With an overloaded schedule of international charity events and cooking demonstrations, New York seafood guru Eric Ripert, executive chef Le Bernardin, racks up frequent flier miles faster than you can say salmon tartare. Now, with the opening of his new West coast restaurant, Azur, in Palm Springs last November, Ripert has been spending at least week a month on the road. Here are some travel tips from a chef on-the-go:
Tip # 1 Caviar and foie gras make the best in-flight meal.
On a long flight, I like to spoil myself, especially when I am traveling with my wife. We make it a little party and bring a tin of caviar. Traveling with other chefs is even better, we make it a bigger party. The last time I went to Caracas, we did it like a country style picnic. Daniel [Boulud] brought the foie gras, Jean-Georges [Vongerichten] brought cured meat, I brought caviar. Everyone brought wine. Usually they say you can't bring your own wine. It's okay as long as you share some with the flight attendants!
Tip #2 When dabbling in messy sauces, always carry a spare shirt - and pack it carefully.
I always pack at least one chef's jacket per day plus a backup. You never know if you are going to sweat a lot. Plus, I have a tendency to put my finger in the chocolate and then it always spills on me. But I have a trick for keeping my chef's jackets from wrinkling. I keep them in the plastic bag from the laundry and I take the hanger out. Then I roll them like a cigar and they come out beautiful.
Tip #3 If it's essential, carry it on.
I always take a knapsack on board with extra socks and underwear and my toiletry bag. That way in case they lose my luggage I am safe. There was a time when they were always loosing my luggage a few years ago. The worst was once when I got it a week later at the end of the trip. Literally I picked it up at the airport myself, on the way back. That was terrible.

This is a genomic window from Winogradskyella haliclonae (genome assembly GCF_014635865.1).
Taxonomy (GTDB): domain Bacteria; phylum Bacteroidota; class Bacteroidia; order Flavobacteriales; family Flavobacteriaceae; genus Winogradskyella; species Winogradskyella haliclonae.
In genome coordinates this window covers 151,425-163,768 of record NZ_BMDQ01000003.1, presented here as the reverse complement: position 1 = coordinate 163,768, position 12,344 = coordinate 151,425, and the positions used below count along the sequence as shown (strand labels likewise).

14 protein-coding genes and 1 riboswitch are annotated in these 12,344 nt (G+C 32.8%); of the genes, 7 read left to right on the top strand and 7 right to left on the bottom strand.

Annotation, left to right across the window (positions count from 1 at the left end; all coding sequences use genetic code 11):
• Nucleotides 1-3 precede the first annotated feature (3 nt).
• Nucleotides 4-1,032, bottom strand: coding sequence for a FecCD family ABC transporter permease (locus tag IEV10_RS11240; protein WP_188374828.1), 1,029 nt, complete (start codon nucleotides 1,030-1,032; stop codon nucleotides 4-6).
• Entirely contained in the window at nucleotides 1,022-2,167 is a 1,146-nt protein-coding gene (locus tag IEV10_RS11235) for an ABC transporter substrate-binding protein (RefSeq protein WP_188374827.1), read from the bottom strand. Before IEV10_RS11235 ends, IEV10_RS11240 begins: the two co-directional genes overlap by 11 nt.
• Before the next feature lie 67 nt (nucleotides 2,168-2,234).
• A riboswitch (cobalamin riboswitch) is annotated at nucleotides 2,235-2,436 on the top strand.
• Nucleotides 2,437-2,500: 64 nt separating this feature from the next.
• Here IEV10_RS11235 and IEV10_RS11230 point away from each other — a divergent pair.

Tip #4 Create a calming environment.
I get those long alter candles from the Spanish stores and bring them with me. Then I light them in my hotel. It creates an ambiance that makes me feel at home. It also helps me meditate, which relaxes me.
Tip #5 Don't forget to bring a good book - or half a dozen.
Personally I would never travel without my cookbooks. On a long trip I might take five or more. On my last trip to Azur I took Hot, Salty, Sour, Sweet: A Culinary Journey Through Southeast Asia, Nobu: The cookbook, one of Alain Ducasse's books, Terra: Cooking from the Heart of Napa Valley, and a little booklet on Mexican food I bought at the airport. I bring a mix because I never know what might inspire me.
Tip #6 If you can't get what you need when you get there, send it ahead.
At Le Bernardin the menu is focused on seafood. It's the same at Azur. But people always ask where do we get our seafood from in the deserts of Palm Springs. But we get it from exactly the same place as we do for Le Bernardin. We love Fed-ex and DHL! The quality of the fish is perfect. No, if we stuck to what is really regional at Azur, we would have to serve snake.